The core of massive dying galaxies with more than a trillion stars was formed 1.5 billion years after the Big Bang — about 1 billion years earlier than previous measurements revealed, reveal astrophysicists.
Galaxies are broadly categorised as dead or alive: Dead galaxies are no longer forming stars, while alive galaxies are still bright with star formation activity.
A ‘quenching’ galaxy is a galaxy in the process of dying — meaning its star formation is significantly suppressed.
A team of researchers of the Cosmic Dawn Center at the Niels Bohr Institute at University of Copenhagen and the National Observatory of Japan recently discovered a massive galaxy dying already 1.5 billion years after the Big Bang, the most distant of its kind.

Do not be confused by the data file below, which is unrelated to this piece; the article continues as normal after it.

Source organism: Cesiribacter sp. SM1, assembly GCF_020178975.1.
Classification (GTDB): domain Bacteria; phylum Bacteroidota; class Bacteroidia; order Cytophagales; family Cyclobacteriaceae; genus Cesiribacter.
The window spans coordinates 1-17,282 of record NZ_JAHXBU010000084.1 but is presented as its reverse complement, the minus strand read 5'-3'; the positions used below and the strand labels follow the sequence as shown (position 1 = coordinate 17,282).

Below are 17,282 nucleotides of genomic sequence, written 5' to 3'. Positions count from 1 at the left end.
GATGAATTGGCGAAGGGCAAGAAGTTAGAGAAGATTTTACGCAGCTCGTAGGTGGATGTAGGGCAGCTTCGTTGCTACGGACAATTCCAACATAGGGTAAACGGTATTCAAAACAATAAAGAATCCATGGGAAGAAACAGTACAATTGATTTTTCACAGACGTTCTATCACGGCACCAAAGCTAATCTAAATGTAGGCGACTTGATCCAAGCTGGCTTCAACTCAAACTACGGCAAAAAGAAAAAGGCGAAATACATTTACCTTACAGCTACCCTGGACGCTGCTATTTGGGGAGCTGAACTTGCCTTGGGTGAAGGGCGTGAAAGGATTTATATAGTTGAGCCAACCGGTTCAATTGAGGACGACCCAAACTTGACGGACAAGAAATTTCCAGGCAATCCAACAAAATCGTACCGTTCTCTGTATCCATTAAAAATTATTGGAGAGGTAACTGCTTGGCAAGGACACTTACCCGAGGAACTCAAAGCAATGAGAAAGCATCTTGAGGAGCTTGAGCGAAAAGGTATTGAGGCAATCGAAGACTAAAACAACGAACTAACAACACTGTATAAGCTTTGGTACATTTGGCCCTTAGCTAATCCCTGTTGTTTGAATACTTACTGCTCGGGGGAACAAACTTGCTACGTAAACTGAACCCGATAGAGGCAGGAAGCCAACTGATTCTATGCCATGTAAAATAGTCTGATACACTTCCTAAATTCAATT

“This result pairs up with the fact that, when these dying gigantic systems were still alive and forming stars, they might have not been that extreme compared with the average population of galaxies”, added Francesco Valentino from the Niels Bohr Institute.